Loblaw Companies Limited Is Strengthening its Moat in the Canadian Grocery Space

Loblaw Companies Limited (TSX:L) is a fantastic Canadian grocer that is taking steps to improve its operational efficiency. It’s not a mystery that margins in the grocery business aren’t great. In fact, they’re razor thin, and anything short of operational excellence could result in tough times for businesses operating in the competitive Canadian grocery space.

Empire Company Limited is an example of a Canadian grocer that has been crushed over the last few years because of the complex organizational structure with sub-par operational efficiency.

Loblaw is a defensive name that has flat-lined over the past two years. Although the stock has slowed down, the business is firing on all cylinders. The company has promising organic growth initiatives to drive traffic to its stores as well as a plan to roll out new locations over the medium term.

The company plans to open 30 new stores and renovate over 500 existing stores with the hopes of widening its moat in the Canadian grocery space. Loblaw estimates that approximately $1.3 billion will be invested as a part of its revamp and expansion plan.

Loblaw already has a huge presence in the Canadian supermarket space, and this move will make it even harder for its competitors to excel in the tough Canadian grocery market.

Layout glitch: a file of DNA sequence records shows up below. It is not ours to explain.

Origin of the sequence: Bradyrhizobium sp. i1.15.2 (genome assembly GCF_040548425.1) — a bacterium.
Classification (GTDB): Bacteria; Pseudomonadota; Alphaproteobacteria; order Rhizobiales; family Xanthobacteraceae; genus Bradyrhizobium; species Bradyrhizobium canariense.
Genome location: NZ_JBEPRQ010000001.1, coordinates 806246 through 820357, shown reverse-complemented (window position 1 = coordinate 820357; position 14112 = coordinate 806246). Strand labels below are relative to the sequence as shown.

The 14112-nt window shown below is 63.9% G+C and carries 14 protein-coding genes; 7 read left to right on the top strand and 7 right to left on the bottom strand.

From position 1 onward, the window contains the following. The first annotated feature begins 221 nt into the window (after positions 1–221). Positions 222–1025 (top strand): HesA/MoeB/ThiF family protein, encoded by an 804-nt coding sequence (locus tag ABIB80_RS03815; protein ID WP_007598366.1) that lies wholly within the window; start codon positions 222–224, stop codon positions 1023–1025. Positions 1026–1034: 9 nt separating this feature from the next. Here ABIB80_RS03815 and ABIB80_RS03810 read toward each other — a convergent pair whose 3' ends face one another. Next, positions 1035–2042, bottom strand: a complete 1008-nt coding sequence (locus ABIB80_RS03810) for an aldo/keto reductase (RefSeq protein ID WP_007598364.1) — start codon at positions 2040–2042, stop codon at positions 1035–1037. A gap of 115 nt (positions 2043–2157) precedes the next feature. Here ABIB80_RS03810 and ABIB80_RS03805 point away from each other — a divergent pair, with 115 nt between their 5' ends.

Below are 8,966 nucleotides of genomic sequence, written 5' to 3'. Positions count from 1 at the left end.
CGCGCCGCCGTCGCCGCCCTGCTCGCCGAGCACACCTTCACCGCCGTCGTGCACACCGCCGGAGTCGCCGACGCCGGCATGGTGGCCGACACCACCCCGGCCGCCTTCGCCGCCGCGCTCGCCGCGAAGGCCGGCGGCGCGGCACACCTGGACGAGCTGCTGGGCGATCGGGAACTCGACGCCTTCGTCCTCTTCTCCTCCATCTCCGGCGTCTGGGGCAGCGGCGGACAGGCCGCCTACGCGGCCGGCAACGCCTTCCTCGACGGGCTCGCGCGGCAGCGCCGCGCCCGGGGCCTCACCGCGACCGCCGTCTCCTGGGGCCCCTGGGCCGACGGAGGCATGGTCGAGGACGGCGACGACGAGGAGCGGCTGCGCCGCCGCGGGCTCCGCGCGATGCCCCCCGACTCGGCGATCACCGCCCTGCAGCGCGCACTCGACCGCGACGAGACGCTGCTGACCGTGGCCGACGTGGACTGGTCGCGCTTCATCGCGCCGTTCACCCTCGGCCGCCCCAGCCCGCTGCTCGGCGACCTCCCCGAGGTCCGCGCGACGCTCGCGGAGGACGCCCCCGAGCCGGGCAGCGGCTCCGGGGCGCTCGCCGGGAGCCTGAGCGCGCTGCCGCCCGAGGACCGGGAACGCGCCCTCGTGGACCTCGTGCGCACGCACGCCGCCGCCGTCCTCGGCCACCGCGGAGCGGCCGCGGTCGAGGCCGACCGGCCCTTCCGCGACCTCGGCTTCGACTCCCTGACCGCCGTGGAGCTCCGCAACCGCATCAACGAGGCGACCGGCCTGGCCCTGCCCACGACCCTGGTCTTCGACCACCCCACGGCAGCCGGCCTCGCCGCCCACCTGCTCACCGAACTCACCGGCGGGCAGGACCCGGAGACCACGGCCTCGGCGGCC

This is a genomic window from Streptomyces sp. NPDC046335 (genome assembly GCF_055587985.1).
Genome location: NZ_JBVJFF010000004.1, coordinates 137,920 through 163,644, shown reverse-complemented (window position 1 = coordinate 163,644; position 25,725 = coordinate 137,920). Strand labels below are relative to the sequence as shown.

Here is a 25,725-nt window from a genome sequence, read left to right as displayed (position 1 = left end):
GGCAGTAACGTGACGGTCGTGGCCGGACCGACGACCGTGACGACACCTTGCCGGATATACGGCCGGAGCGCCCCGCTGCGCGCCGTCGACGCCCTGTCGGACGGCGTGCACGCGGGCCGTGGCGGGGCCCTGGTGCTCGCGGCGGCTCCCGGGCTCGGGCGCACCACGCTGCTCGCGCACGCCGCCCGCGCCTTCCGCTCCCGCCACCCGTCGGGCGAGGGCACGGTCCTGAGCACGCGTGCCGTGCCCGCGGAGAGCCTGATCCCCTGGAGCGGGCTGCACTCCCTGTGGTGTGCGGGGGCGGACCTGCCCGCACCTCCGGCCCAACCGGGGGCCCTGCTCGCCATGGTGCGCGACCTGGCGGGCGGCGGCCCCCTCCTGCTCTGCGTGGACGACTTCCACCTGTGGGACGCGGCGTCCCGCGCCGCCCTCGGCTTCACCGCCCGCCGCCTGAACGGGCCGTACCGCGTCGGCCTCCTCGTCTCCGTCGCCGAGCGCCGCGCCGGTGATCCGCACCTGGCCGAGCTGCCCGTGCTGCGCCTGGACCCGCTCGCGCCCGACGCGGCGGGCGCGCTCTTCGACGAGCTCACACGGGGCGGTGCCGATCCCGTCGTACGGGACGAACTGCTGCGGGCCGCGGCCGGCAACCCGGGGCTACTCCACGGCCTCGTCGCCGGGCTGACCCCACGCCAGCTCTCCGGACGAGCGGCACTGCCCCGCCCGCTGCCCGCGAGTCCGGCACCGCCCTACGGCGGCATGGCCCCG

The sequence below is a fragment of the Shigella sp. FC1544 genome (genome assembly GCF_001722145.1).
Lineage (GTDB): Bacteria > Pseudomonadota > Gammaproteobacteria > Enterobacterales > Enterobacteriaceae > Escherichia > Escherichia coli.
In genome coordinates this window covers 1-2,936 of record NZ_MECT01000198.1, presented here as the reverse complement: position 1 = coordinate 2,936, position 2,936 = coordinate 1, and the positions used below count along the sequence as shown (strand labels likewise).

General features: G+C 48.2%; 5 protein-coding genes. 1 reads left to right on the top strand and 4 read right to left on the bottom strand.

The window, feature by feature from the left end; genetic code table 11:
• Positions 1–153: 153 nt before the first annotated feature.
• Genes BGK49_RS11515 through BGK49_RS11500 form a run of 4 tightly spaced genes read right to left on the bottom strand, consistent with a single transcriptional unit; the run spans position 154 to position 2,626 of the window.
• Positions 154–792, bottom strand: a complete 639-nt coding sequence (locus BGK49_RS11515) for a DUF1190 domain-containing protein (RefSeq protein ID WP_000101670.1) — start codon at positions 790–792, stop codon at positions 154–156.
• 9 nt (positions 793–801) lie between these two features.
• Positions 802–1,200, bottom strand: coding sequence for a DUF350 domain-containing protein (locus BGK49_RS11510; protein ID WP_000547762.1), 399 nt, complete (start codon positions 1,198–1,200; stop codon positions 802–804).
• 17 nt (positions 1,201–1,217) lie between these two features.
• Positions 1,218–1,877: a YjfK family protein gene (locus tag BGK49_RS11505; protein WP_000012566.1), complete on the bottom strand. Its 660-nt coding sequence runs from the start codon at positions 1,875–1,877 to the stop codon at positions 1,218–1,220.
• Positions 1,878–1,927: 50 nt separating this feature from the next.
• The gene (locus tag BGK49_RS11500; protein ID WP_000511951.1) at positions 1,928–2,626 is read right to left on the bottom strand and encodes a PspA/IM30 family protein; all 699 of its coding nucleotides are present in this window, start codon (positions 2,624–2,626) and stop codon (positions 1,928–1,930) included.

Why Click & Collect is the future

The management team also plans to invest in its “Click & Collect” e-commerce platform, which allows consumers to order things from the comfort of their own home with the intention to stop by a location to pick up their orders.

It’s nice to see that the management team at Loblaw isn’t shying away from investing in technology, but is Click & Collect really going to trump a home-delivery service? Galen G. Weston, the CEO of Loblaw, has considered the option of home delivery, but he thinks Click & Collect is a better option for the grocery business.

Not only would home-delivery services be expensive, but it could potentially be a liability nightmare if there’s any sort of delay or mishandling in the delivery process. Just think about all the things that could go wrong with a grocery delivery service. The ice cream could melt, the meat could get warm, and the eggs could get crushed. The grocer would have to pay for these mishaps, and that would hurt margins.

Could AmazonFresh be a threat?, Inc. (NASDAQ:AMZN) is jumping into the grocery business, but I don’t think its home-delivery platform will be good for consumers or the company because of the issues I previously mentioned. If Amazon is going to enter the grocery market, they’ll need brick-and-mortar locations, like its AmazonFresh pickup location in Seattle. I believe Loblaw’s “Click & Collect” is the future, and it will be enough of a moat to keep competitors like Amazon on the sidelines.

Loblaw is a fantastic grocer that’s putting its foot to the pedal with organic and inorganic growth initiatives. Loblaw and other defensive stocks have been out of favour late, so I think it’s a fantastic time to pick up shares.

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Fool contributor Joey Frenette owns shares of Loblaw Companies Limited.David Gardner owns shares of Amazon. The Motley Fool owns shares of Amazon.

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